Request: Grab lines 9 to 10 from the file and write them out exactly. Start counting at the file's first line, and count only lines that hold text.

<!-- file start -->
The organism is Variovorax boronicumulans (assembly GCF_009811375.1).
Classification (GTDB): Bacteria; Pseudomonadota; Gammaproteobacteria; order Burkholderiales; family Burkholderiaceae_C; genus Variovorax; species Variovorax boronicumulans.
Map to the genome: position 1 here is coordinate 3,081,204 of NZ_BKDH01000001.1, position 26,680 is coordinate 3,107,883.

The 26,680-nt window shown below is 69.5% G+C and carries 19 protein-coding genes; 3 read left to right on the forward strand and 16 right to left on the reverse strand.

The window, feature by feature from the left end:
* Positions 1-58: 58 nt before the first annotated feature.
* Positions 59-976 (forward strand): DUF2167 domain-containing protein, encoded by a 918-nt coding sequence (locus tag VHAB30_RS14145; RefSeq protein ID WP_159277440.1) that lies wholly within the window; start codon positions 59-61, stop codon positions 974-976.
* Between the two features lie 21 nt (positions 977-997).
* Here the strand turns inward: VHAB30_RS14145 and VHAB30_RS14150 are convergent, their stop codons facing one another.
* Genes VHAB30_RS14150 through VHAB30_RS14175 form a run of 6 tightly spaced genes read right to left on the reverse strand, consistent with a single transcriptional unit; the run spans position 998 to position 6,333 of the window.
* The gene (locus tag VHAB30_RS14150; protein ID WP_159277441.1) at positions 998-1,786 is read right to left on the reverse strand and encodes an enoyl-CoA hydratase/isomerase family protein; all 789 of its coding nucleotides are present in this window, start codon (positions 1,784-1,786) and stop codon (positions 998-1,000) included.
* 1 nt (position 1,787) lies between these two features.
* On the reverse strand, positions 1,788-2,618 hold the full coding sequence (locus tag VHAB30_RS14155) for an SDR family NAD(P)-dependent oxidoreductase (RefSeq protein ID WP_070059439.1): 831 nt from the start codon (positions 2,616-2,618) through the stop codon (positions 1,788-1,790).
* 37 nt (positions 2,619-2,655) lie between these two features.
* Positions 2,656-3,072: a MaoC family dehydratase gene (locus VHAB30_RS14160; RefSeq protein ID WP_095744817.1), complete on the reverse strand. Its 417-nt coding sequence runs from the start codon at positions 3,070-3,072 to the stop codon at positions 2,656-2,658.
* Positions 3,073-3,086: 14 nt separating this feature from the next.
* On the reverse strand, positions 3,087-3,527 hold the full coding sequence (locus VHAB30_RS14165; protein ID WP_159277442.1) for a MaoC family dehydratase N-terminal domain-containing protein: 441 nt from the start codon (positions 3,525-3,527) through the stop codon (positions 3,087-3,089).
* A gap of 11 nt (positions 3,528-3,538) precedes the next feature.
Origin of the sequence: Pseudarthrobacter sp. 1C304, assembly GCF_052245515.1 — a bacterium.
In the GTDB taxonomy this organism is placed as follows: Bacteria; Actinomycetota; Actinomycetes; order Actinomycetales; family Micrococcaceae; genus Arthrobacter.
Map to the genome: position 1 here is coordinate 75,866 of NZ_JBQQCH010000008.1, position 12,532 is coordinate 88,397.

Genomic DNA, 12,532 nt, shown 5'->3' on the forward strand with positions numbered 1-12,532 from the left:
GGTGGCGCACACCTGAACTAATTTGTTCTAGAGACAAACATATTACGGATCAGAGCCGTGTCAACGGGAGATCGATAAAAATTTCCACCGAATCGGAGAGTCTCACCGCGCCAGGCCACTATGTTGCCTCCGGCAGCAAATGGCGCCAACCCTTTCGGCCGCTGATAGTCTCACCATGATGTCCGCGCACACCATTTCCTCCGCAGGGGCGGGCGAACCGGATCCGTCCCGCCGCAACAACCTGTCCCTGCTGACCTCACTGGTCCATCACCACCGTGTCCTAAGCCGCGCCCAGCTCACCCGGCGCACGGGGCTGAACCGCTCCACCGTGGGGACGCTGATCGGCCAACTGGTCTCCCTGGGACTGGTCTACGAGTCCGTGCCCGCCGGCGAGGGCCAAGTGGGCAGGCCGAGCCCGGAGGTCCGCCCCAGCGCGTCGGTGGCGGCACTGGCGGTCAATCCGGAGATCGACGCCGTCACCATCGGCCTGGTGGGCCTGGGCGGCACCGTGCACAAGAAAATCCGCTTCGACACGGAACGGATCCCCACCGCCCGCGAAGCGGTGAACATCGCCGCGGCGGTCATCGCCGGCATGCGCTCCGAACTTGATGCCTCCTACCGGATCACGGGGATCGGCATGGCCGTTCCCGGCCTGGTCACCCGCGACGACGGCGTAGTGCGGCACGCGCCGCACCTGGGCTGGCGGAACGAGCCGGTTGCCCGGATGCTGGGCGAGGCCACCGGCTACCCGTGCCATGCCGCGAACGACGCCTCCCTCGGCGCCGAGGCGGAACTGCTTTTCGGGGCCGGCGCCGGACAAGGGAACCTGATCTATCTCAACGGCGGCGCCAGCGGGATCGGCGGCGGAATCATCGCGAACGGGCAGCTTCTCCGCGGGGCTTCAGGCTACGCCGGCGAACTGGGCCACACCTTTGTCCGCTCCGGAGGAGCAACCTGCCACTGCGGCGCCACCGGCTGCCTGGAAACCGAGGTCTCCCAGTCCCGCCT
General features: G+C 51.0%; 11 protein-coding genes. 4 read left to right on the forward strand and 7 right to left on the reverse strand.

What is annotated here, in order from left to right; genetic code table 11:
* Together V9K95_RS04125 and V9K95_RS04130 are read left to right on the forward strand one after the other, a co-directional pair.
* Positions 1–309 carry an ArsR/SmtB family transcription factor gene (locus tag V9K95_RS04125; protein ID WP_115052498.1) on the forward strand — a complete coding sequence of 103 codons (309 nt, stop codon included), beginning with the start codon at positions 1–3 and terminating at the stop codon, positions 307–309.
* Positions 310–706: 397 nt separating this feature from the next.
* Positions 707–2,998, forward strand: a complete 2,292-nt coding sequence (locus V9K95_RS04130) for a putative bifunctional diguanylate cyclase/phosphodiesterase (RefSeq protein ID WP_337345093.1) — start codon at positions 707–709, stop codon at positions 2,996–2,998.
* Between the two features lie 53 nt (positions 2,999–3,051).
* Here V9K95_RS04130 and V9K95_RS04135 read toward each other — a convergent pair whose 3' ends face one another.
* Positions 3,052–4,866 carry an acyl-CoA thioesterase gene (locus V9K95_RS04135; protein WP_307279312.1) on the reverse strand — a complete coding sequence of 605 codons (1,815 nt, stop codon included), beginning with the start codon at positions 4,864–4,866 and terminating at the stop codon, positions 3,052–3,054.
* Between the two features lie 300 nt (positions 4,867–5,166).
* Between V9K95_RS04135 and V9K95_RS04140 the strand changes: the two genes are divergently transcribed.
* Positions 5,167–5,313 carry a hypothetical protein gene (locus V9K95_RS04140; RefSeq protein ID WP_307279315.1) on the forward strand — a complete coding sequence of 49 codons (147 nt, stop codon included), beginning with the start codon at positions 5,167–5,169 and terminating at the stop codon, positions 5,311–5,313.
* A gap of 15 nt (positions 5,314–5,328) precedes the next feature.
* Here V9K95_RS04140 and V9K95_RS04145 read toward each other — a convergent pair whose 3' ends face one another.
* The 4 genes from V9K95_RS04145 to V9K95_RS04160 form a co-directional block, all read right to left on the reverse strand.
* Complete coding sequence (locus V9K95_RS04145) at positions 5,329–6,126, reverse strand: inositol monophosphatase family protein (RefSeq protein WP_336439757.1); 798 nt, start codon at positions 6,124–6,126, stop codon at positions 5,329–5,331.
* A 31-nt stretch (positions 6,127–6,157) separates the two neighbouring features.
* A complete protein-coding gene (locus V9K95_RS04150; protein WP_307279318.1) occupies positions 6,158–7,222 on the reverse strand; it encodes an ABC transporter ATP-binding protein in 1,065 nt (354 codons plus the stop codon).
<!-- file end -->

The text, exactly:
* Here the strand turns inward: VHAB30_RS14145 and VHAB30_RS14150 are convergent, their stop codons facing one another.
* Genes VHAB30_RS14150 through VHAB30_RS14175 form a run of 6 tightly spaced genes read right to left on the reverse strand, consistent with a single transcriptional unit; the run spans position 998 to position 6,333 of the window.